Parasitology, Harold W. Manter Laboratory of


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Sample chapter from Concepts in Animal Parasitology textbook

From Part VI: Auxiliary Concepts

Zea Books: Lincoln, Nebraska, United States, 2024

Scott L. Gardner and Sue Ann Gardner, editors


Copyright 2024, the authors. Open access material

License: CC BY-NC-SA 4.0 International



Parasitism, in this chapter, is defined as “a close association of two organisms, in which one—the parasite—depends on the other—the host—deriving some benefit from it. The benefit is often food” (Rohde, 2005b). Many bacteria, viruses, and fungi are parasitic but usually not studied by parasitologists sensu stricto; they are the domain of microbiologists. Parasites as defined here do not always harm their host; the border between so-called genuine parasites and other symbionts such as commensals is often blurred, and investigators who work on disease aspects tend to emphasis the pathogenic aspects and may not consider non-pathogenic species as truly parasitic (see also Shields and Overstreet, 2007). Frequently, species that are harmless under certain conditions become pathogenic under others (see, for example, Overstreet and Lotz, 2016).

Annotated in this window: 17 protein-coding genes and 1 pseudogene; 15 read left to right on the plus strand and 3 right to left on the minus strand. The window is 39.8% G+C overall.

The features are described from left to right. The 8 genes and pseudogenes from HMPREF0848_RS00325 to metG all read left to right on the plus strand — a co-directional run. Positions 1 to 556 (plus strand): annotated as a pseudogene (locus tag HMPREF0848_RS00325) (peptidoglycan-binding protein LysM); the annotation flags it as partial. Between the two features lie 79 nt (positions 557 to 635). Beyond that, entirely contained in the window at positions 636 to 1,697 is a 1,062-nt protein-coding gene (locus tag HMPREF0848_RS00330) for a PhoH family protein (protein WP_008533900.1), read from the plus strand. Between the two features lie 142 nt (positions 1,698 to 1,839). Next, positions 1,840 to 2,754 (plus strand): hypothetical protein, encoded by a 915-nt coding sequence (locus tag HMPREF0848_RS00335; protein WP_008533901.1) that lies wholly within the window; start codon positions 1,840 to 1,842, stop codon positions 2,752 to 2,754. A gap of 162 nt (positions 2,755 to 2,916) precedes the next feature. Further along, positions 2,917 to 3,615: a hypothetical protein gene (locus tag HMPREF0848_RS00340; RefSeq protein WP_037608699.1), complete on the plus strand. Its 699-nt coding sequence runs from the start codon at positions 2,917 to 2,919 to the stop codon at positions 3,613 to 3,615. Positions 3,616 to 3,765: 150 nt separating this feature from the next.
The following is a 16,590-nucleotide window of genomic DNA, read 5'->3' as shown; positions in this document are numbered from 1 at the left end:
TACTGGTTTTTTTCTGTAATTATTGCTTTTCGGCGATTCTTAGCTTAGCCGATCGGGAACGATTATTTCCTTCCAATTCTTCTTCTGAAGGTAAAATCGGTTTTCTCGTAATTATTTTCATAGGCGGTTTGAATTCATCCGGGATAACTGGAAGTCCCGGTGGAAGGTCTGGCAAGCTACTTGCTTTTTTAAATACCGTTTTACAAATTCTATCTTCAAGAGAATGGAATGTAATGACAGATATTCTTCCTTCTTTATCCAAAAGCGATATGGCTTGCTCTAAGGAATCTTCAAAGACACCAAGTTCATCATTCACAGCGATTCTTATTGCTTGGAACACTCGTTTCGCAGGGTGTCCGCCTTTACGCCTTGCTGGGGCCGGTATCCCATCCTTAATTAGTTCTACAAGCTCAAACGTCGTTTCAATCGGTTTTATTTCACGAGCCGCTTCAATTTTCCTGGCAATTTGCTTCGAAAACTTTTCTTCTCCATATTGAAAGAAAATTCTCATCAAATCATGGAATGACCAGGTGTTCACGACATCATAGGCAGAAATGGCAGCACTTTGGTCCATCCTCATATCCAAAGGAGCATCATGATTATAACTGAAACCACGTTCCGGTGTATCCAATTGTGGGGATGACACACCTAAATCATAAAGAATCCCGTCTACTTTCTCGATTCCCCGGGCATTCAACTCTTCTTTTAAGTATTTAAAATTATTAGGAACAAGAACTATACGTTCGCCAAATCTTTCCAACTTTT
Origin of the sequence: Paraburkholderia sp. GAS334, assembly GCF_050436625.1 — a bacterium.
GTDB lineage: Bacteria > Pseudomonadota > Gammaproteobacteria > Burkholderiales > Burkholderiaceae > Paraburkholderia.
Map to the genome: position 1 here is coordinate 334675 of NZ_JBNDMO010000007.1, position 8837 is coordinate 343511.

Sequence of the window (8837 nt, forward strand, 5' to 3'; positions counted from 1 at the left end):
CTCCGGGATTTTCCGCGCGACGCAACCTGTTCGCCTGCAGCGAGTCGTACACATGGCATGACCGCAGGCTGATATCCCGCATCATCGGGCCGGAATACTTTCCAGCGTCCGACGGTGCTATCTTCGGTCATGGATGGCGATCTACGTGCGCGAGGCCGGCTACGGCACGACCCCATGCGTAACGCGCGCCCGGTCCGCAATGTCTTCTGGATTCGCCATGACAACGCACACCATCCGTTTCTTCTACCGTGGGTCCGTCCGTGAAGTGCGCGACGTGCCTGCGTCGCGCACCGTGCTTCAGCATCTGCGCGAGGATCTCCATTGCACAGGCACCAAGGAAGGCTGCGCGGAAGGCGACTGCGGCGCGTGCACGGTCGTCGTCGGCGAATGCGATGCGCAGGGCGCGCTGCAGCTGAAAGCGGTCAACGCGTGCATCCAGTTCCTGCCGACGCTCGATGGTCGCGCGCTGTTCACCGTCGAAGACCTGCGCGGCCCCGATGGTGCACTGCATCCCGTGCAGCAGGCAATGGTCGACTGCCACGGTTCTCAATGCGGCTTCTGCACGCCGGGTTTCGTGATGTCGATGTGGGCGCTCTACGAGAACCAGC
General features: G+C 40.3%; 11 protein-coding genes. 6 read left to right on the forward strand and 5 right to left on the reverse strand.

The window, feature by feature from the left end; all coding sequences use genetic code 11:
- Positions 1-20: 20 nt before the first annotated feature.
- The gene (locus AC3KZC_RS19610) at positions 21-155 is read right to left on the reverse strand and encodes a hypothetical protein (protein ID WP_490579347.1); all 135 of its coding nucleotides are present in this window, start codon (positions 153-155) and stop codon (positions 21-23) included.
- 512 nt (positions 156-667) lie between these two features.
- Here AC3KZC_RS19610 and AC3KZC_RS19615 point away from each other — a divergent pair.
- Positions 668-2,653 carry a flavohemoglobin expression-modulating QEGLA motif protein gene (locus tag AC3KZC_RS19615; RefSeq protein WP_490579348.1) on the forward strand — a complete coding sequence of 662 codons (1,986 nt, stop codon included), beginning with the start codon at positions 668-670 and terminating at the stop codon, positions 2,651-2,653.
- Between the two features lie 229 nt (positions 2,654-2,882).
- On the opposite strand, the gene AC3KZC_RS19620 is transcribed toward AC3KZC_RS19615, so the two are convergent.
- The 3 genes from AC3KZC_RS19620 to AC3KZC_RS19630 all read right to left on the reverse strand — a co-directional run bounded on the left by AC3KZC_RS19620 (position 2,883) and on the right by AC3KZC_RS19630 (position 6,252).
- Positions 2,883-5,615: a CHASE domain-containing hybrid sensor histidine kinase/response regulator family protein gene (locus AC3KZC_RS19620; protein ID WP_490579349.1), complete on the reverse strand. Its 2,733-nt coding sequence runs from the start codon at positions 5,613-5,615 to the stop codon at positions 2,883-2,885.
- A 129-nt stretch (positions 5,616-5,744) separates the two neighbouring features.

There has been much discussion of marine diversity in general and of diversity of marine parasites specifically. Parasite diversity depends on the diversity of their hosts. The more potential hosts, the more parasites can be expected. Appeltans et al. (2012; see also Costello and Chaudhary, 2017) concluded that between one-third and two-thirds of marine species (including both free-living and parasitic ones) had been described already. Rohde (2002a; 2010) emphasized that a very large number of species, particularly of invertebrates and their parasites in the deep sea, and in the meiofauna, remained to be described, a conclusion supported by the finding that there is a vast pool of environmental DNA (eDNA, metabarcoding) in the deep sea benthos (Sinniger et al., 2016), much of which may belong to bacteria but also to protistan and metazoan parasites. Sinniger et al. (2016) conclude that “the data obtained … reveal pronounced heterogeneity and vast amounts of unknown biodiversity in the deep sea.”

Concerning beach meiofauna, in the largest study made by many authors over many years, at the North Sea Island of Sylt, and reviewed by Armonies and Reise (2000), 652 species had been recorded, 25 times as many as found in the macrofauna, and an estimated total of about 200 species still had to be described. No systematic survey of these meiofaunal animals for parasites has been made. Surveys (one not published) have shown that the meiofauna in other geographic regions contains many different species, indicating that a large pool of yet undescribed species exists (Rohde, 2016; see also Poulin (2014) for parasite diversity).